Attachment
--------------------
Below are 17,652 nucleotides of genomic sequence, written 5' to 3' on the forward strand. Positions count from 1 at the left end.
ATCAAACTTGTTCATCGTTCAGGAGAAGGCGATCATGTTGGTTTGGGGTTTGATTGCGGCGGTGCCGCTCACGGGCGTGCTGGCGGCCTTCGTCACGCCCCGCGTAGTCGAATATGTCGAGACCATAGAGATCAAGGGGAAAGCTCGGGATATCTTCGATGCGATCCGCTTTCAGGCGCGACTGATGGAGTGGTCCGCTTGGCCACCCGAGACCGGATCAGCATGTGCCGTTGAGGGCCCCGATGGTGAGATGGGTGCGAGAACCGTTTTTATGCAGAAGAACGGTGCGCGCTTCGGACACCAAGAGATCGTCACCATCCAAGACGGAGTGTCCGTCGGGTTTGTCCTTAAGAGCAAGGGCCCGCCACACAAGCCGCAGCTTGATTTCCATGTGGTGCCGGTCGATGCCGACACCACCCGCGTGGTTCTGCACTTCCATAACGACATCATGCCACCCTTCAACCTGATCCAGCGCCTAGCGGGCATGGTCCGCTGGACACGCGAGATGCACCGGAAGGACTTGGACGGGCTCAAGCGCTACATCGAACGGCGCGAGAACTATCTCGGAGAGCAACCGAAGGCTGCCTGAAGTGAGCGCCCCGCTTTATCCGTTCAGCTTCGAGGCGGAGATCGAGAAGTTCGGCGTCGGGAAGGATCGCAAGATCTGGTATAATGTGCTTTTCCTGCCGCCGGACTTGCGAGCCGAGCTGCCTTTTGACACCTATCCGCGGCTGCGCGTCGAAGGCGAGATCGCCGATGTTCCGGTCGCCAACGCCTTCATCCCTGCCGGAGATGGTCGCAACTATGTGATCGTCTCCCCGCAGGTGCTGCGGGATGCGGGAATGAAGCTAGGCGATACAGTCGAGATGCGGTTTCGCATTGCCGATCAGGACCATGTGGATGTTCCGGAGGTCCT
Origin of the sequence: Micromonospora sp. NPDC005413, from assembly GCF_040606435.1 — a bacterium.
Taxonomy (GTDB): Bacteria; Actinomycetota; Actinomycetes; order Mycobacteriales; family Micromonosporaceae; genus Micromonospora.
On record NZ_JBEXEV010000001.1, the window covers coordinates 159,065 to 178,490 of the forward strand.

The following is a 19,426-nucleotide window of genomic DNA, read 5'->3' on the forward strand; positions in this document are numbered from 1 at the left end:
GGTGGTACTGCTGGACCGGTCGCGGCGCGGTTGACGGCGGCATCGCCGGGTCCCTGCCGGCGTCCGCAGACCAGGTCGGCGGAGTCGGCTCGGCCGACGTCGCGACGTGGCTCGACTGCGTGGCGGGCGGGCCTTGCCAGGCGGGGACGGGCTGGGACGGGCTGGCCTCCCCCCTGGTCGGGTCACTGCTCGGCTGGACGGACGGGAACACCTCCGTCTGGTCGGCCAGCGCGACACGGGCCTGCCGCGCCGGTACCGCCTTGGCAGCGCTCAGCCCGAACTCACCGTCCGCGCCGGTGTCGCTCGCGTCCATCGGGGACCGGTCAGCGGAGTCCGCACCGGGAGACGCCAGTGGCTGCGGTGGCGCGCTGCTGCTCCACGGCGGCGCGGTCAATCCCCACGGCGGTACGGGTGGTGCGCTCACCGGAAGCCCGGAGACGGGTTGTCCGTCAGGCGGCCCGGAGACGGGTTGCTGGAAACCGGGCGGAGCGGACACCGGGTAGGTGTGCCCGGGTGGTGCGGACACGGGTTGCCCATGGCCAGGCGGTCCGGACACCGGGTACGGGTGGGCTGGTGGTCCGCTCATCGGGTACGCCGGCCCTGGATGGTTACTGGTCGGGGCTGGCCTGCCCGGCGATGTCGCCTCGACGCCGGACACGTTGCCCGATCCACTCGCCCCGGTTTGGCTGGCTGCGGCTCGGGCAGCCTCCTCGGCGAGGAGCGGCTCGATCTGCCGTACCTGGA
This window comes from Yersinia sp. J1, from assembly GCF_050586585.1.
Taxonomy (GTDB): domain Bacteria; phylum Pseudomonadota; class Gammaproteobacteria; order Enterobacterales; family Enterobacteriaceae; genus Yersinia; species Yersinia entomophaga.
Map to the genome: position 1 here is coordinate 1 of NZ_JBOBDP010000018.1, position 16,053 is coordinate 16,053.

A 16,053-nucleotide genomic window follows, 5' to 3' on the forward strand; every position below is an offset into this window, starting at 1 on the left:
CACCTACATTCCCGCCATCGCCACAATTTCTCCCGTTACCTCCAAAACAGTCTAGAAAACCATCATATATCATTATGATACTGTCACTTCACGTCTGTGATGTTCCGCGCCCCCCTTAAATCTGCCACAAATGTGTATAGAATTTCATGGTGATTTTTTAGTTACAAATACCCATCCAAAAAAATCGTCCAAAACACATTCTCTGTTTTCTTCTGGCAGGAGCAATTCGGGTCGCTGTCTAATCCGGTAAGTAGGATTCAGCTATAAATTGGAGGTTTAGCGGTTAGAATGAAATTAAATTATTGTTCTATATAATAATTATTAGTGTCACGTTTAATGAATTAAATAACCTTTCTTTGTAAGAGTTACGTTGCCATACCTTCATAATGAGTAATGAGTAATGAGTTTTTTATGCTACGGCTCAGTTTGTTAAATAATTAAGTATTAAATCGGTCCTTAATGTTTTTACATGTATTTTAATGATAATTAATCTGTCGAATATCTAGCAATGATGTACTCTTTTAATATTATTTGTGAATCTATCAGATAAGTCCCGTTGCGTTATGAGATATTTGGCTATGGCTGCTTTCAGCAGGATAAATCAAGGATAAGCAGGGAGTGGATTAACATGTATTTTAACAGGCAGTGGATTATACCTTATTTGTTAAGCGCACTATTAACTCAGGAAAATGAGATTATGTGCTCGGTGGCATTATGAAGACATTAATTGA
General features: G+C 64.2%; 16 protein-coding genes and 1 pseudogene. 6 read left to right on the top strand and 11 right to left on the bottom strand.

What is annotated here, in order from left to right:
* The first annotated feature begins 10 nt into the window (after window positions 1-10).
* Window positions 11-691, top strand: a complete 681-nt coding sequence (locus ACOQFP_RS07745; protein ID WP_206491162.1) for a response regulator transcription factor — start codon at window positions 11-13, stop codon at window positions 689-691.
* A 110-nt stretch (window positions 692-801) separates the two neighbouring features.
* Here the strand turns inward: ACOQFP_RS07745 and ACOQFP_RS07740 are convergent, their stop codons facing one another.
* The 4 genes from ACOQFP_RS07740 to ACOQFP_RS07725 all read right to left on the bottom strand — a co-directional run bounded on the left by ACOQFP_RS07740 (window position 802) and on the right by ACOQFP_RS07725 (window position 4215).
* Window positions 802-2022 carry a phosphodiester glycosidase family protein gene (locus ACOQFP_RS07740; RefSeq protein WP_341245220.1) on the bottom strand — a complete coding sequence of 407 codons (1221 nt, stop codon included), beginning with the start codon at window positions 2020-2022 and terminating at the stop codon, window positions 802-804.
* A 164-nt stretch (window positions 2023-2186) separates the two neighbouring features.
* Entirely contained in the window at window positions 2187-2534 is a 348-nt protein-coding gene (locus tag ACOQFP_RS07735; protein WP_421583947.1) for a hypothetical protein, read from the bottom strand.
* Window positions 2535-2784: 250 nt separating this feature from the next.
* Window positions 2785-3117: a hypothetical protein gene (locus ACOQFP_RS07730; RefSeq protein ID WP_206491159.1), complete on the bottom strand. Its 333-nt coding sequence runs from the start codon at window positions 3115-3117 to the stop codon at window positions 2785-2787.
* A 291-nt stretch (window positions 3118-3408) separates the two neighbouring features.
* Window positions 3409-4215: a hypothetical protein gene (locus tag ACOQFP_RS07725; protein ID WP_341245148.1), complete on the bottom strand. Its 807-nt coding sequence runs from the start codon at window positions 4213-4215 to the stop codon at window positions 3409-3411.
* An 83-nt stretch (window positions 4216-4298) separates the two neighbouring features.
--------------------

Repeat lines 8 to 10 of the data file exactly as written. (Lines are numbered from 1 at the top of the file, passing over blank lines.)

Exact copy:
This window comes from Yersinia sp. J1, from assembly GCF_050586585.1.
Taxonomy (GTDB): domain Bacteria; phylum Pseudomonadota; class Gammaproteobacteria; order Enterobacterales; family Enterobacteriaceae; genus Yersinia; species Yersinia entomophaga.
Map to the genome: position 1 here is coordinate 1 of NZ_JBOBDP010000018.1, position 16,053 is coordinate 16,053.